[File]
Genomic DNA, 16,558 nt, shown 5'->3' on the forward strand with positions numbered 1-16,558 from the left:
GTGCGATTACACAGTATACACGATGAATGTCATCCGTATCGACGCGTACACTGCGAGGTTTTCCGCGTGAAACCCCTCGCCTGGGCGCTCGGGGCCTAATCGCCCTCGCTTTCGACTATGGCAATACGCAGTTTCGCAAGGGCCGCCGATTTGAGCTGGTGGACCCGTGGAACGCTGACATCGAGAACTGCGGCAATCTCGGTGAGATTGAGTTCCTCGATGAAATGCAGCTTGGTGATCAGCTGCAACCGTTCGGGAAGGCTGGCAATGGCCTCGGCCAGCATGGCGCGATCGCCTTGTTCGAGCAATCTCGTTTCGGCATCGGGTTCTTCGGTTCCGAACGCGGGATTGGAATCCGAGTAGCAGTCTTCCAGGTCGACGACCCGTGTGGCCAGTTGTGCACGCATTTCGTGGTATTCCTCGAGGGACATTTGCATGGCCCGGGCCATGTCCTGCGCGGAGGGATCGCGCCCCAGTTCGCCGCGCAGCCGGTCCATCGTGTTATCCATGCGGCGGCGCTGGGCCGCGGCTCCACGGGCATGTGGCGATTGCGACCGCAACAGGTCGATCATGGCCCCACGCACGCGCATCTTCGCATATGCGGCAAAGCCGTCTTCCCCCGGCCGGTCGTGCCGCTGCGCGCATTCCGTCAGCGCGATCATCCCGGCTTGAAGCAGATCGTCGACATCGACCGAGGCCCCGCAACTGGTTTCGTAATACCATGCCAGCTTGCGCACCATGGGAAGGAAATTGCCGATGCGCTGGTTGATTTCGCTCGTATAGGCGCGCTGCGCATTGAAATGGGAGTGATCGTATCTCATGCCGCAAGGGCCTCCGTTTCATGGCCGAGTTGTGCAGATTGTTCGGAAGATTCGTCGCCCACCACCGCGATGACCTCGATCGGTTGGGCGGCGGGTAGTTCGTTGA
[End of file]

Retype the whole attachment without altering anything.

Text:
Genomic DNA, 16,558 nt, shown 5'->3' on the forward strand with positions numbered 1-16,558 from the left:
GTGCGATTACACAGTATACACGATGAATGTCATCCGTATCGACGCGTACACTGCGAGGTTTTCCGCGTGAAACCCCTCGCCTGGGCGCTCGGGGCCTAATCGCCCTCGCTTTCGACTATGGCAATACGCAGTTTCGCAAGGGCCGCCGATTTGAGCTGGTGGACCCGTGGAACGCTGACATCGAGAACTGCGGCAATCTCGGTGAGATTGAGTTCCTCGATGAAATGCAGCTTGGTGATCAGCTGCAACCGTTCGGGAAGGCTGGCAATGGCCTCGGCCAGCATGGCGCGATCGCCTTGTTCGAGCAATCTCGTTTCGGCATCGGGTTCTTCGGTTCCGAACGCGGGATTGGAATCCGAGTAGCAGTCTTCCAGGTCGACGACCCGTGTGGCCAGTTGTGCACGCATTTCGTGGTATTCCTCGAGGGACATTTGCATGGCCCGGGCCATGTCCTGCGCGGAGGGATCGCGCCCCAGTTCGCCGCGCAGCCGGTCCATCGTGTTATCCATGCGGCGGCGCTGGGCCGCGGCTCCACGGGCATGTGGCGATTGCGACCGCAACAGGTCGATCATGGCCCCACGCACGCGCATCTTCGCATATGCGGCAAAGCCGTCTTCCCCCGGCCGGTCGTGCCGCTGCGCGCATTCCGTCAGCGCGATCATCCCGGCTTGAAGCAGATCGTCGACATCGACCGAGGCCCCGCAACTGGTTTCGTAATACCATGCCAGCTTGCGCACCATGGGAAGGAAATTGCCGATGCGCTGGTTGATTTCGCTCGTATAGGCGCGCTGCGCATTGAAATGGGAGTGATCGTATCTCATGCCGCAAGGGCCTCCGTTTCATGGCCGAGTTGTGCAGATTGTTCGGAAGATTCGTCGCCCACCACCGCGATGACCTCGATCGGTTGGGCGGCGGGTAGTTCGTTGA